The Haunting of Beijing's Metro Line 1

By Matthew Bossons, October 22, 2020

4 0

Tales from the Chinese Crypt is a regular web column exploring bizarre and creepy stories from across China.

To tell this tale, we turn the clocks back to 1965, when Beijing’s Metro Line 1 began construction. According to a narrative from Xu Ziqian in a 2013 Global Times article, the early phases of the subway’s construction were mired with problems, including “dangerous accidents” and broken equipment. As urban legend would have it, these issues were the result of vengeful homeless souls whose graves were destroyed while building the metro line.

In an effort to oust or appease these bitter spirits, monks were allegedly brought in to conduct ceremonies aimed at securing the blessing of the now restless ghosts (cue the Ghostbusters theme). The monks, in an effort to pacify the restless souls, promised the spirits that the metro would close before 11pm – since 11pm to 1am is the dead’s time of rest (who knew?), according to the Global Times

The monks also promised the souls that after the subway closed and all the passengers had left, the trains would do one last lap to return the dead to their proper resting places.

READ MORE: Tales from the Chinese Crypt: 1981's Eerie Sky Spiral

According to the story, the remainder of Line 1’s construction went smoothly and no further issues were encountered.

Those who believe this tale point out that Beijing is an ancient city with evidence of paleolithic human habitation dating back 27,000 years, so it is more than likely that human remains were disturbed at some point during the subway’s construction.

Line 1 also services the Babaoshan Revolutionary Cemetery – a slightly eerie connection.

The main problem with this story, however, is that most (if not all) metro lines in Beijing now close after 11pm and the last train arrives at Line 1’s Pingguoyuan station at 12.11am most nights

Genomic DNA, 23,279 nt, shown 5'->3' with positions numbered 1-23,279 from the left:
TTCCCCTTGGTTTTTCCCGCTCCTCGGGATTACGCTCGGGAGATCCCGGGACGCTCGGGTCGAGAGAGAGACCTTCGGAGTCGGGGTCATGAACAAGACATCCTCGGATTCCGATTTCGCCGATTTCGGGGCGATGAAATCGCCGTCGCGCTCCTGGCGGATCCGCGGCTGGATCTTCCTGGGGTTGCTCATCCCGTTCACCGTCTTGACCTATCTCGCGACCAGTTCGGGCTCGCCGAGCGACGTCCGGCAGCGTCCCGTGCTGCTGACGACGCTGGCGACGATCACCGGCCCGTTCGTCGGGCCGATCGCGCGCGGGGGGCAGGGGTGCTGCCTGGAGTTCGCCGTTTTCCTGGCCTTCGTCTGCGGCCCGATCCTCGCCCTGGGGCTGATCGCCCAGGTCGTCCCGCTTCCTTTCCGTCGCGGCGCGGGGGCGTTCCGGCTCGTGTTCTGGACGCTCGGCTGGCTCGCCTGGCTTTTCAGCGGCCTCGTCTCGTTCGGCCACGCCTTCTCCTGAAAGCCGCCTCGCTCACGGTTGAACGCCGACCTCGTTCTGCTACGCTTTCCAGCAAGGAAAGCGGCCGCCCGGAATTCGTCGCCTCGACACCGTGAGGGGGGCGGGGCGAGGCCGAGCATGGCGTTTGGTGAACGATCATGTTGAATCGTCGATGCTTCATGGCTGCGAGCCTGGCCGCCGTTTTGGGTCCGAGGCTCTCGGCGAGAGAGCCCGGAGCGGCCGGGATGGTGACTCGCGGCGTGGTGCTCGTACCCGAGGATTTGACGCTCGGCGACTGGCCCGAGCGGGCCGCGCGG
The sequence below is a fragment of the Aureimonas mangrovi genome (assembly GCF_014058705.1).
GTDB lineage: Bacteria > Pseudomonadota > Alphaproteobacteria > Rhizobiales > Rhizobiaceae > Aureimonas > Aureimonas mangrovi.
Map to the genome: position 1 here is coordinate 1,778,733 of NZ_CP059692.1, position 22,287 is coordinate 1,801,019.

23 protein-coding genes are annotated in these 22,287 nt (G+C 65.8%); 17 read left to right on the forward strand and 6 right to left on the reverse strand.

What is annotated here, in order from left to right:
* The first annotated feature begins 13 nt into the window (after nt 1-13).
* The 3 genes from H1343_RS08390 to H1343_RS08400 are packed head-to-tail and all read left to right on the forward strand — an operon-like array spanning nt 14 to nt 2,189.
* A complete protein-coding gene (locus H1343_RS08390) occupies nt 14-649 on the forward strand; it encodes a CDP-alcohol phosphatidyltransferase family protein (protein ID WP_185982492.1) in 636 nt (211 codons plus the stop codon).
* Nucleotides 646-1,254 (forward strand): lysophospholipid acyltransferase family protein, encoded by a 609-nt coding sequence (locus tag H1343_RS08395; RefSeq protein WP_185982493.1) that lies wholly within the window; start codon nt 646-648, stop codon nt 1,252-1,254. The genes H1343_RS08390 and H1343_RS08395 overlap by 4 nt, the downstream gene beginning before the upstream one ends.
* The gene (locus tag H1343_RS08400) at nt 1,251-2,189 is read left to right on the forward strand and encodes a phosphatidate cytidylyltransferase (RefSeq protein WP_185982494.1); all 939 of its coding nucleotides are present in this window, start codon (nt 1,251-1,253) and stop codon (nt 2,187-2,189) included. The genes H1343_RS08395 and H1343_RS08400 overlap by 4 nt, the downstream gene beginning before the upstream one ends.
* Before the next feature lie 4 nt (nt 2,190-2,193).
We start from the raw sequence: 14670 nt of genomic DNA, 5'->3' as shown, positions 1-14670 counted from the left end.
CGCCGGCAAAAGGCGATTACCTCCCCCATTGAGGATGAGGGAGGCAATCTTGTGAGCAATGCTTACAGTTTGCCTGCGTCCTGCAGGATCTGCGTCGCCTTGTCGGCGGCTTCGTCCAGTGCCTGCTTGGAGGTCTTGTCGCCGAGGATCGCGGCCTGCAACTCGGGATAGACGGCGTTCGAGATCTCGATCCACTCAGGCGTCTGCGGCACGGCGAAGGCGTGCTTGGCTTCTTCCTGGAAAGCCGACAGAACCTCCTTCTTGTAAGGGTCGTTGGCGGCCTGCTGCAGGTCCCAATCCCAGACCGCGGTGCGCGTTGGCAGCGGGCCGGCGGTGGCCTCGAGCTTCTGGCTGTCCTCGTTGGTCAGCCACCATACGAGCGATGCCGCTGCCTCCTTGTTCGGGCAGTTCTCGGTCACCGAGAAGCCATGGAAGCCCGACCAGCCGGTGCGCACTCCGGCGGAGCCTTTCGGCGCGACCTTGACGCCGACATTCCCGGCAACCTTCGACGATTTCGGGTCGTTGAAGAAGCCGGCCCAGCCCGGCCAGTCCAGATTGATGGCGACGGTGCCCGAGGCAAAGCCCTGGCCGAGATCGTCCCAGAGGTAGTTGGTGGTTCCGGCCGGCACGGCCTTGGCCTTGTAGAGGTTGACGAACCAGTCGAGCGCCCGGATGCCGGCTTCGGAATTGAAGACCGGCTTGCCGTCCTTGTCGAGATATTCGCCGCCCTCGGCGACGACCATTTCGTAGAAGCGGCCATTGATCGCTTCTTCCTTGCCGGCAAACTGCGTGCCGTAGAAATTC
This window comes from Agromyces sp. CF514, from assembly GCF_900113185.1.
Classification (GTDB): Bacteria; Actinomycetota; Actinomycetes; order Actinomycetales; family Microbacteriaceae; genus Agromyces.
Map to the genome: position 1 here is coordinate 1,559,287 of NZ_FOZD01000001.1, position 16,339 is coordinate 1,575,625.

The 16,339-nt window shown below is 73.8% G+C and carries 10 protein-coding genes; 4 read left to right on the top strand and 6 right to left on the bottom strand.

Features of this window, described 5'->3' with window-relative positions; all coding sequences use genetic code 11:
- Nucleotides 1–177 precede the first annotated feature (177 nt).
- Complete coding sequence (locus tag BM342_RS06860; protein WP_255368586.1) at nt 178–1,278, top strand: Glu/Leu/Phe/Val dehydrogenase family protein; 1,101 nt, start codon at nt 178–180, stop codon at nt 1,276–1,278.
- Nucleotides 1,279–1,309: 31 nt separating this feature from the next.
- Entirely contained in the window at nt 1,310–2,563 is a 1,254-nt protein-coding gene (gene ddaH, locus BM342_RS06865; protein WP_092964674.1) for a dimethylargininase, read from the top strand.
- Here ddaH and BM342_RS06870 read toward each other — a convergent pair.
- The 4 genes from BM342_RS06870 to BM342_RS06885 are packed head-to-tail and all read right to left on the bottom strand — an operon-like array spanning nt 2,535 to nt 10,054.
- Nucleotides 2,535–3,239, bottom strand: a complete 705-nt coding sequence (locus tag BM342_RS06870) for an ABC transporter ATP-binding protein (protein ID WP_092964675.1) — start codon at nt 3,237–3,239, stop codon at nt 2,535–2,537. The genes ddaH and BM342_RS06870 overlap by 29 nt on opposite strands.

Much like our previous Beijing-related ‘Tales from the Chinese Crypt’ article, Beijing’s Ghost Bus, this spine-chilling story seems to us to be simply that: a story. What That’s can confirm though, is that Beijing Metro Line 1 is home to two phantom metro stations – Gaojing and Fushouling – both of which are off-limits to the commuting public...

READ MORE: Tales From the Chinese Crypt: 4 More Strange Cryptids


This article was originally published on Thatsmags.com in 2016. It has been updated and republished on October 22, 2020.

Enjoy this story? Click here for more Tales from the Chinese Crypt.

[Cover image via Sogou]

more news

This Day in History: The 2008 Beijing Olympics Opening Ceremony

A look back at the first ever Olympics to be hosted in China.

Beijing's An Yu on Her Debut Novel 'Braised Pork' and Her Inspiration

We hear from An Yu about her fantastic novel and the inspiration behind her work.

Beijing F&B Could Take 6 Months to Recover from Coronavirus: Ignace Lecleir

Ignace Lecleir runs the TRB Hospitality Group, which consists of four restaurants: TRB Hutong, TRB Forbidden City, Hulu by TRB and Merci French Food TRB.

Generation Gap: On Beijing Daxing International Airport

‘Generation Gap’ is a monthly series where we talk to two Beijingers from two different generations.

Getting Moderately Deep With... An Assistant Chef at a Beijing Duck Restaurant

In our monthly series 'Getting Moderately Deep With... ' we ask a food vendor tough questions. Well, sort-of tough.

Explainer: Why Beijing Gets Central Heating Yet the South is Left in the Cold

When the ancient Huai River-Qin Mountains Line and the days of central planning combine...

Lonely Hearts Club: Tales of 21st Century Love in China

We look at some of the contemporary faces of modern-day romance in China.

I'm an Asylum Seeker Living in Beijing. Here's What My Life is Like

The following is a first-hand account of seeking asylum in Beijing.

0 User Comments

In Case You Missed It…

We're on WeChat!

Scan our QR Code at right or follow us at ThatsGuangzhou for events, guides, giveaways and much more!

7 Days in Guangzhou With thatsmags.com

Weekly updates to your email inbox every Wednesday

Subscribe

Download previous issues

Never miss an issue of That's PRD!

Visit the archives